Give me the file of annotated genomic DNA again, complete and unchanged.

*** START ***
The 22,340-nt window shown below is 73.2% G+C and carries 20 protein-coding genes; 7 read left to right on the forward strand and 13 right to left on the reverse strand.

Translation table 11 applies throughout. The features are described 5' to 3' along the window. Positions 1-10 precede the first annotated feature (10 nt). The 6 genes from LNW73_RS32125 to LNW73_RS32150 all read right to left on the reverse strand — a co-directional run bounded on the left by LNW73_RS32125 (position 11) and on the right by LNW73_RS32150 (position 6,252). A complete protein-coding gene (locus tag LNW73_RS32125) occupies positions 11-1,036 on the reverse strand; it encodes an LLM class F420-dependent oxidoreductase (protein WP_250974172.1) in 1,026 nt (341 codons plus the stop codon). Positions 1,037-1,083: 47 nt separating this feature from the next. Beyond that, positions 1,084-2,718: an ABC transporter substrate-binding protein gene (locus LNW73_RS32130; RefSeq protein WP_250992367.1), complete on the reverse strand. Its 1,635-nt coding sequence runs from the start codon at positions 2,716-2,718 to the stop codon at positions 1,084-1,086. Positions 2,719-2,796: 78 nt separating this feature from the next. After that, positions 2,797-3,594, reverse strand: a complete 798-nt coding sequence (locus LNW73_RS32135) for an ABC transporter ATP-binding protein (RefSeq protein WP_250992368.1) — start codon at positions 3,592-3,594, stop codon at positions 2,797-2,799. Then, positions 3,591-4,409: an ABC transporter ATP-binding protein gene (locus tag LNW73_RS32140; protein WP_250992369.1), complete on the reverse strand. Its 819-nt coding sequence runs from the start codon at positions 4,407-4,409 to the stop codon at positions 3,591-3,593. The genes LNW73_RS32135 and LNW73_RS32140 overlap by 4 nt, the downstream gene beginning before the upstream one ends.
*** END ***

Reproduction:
The 22,340-nt window shown below is 73.2% G+C and carries 20 protein-coding genes; 7 read left to right on the forward strand and 13 right to left on the reverse strand.

Translation table 11 applies throughout. The features are described 5' to 3' along the window. Positions 1-10 precede the first annotated feature (10 nt). The 6 genes from LNW73_RS32125 to LNW73_RS32150 all read right to left on the reverse strand — a co-directional run bounded on the left by LNW73_RS32125 (position 11) and on the right by LNW73_RS32150 (position 6,252). A complete protein-coding gene (locus tag LNW73_RS32125) occupies positions 11-1,036 on the reverse strand; it encodes an LLM class F420-dependent oxidoreductase (protein WP_250974172.1) in 1,026 nt (341 codons plus the stop codon). Positions 1,037-1,083: 47 nt separating this feature from the next. Beyond that, positions 1,084-2,718: an ABC transporter substrate-binding protein gene (locus LNW73_RS32130; RefSeq protein WP_250992367.1), complete on the reverse strand. Its 1,635-nt coding sequence runs from the start codon at positions 2,716-2,718 to the stop codon at positions 1,084-1,086. Positions 2,719-2,796: 78 nt separating this feature from the next. After that, positions 2,797-3,594, reverse strand: a complete 798-nt coding sequence (locus LNW73_RS32135) for an ABC transporter ATP-binding protein (RefSeq protein WP_250992368.1) — start codon at positions 3,592-3,594, stop codon at positions 2,797-2,799. Then, positions 3,591-4,409: an ABC transporter ATP-binding protein gene (locus tag LNW73_RS32140; protein WP_250992369.1), complete on the reverse strand. Its 819-nt coding sequence runs from the start codon at positions 4,407-4,409 to the stop codon at positions 3,591-3,593. The genes LNW73_RS32135 and LNW73_RS32140 overlap by 4 nt, the downstream gene beginning before the upstream one ends.